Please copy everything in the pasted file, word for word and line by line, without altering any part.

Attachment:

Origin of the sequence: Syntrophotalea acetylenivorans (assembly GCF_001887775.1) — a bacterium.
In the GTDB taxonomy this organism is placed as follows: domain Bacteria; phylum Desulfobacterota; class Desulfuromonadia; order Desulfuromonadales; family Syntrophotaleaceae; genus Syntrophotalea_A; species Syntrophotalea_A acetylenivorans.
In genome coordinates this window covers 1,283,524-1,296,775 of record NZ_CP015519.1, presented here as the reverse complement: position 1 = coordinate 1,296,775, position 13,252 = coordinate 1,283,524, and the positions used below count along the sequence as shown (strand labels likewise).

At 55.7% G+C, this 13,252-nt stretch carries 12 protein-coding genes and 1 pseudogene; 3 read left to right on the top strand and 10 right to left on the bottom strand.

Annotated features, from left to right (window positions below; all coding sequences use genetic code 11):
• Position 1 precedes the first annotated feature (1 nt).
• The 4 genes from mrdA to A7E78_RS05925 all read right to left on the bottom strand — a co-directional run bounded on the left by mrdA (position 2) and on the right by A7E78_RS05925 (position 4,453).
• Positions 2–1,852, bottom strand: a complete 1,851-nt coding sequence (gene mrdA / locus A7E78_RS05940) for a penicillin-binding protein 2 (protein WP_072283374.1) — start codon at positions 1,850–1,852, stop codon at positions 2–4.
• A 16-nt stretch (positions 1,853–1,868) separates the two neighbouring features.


Origin of the sequence: Syntrophotalea acetylenivorans (assembly GCF_001887775.1) — a bacterium.
In the GTDB taxonomy this organism is placed as follows: domain Bacteria; phylum Desulfobacterota; class Desulfuromonadia; order Desulfuromonadales; family Syntrophotaleaceae; genus Syntrophotalea_A; species Syntrophotalea_A acetylenivorans.
In genome coordinates this window covers 1,283,524-1,296,775 of record NZ_CP015519.1, presented here as the reverse complement: position 1 = coordinate 1,296,775, position 13,252 = coordinate 1,283,524, and the positions used below count along the sequence as shown (strand labels likewise).

At 55.7% G+C, this 13,252-nt stretch carries 12 protein-coding genes and 1 pseudogene; 3 read left to right on the top strand and 10 right to left on the bottom strand.

Annotated features, from left to right (window positions below; all coding sequences use genetic code 11):
• Position 1 precedes the first annotated feature (1 nt).
• The 4 genes from mrdA to A7E78_RS05925 all read right to left on the bottom strand — a co-directional run bounded on the left by mrdA (position 2) and on the right by A7E78_RS05925 (position 4,453).
• Positions 2–1,852, bottom strand: a complete 1,851-nt coding sequence (gene mrdA / locus A7E78_RS05940) for a penicillin-binding protein 2 (protein WP_072283374.1) — start codon at positions 1,850–1,852, stop codon at positions 2–4.
• A 16-nt stretch (positions 1,853–1,868) separates the two neighbouring features.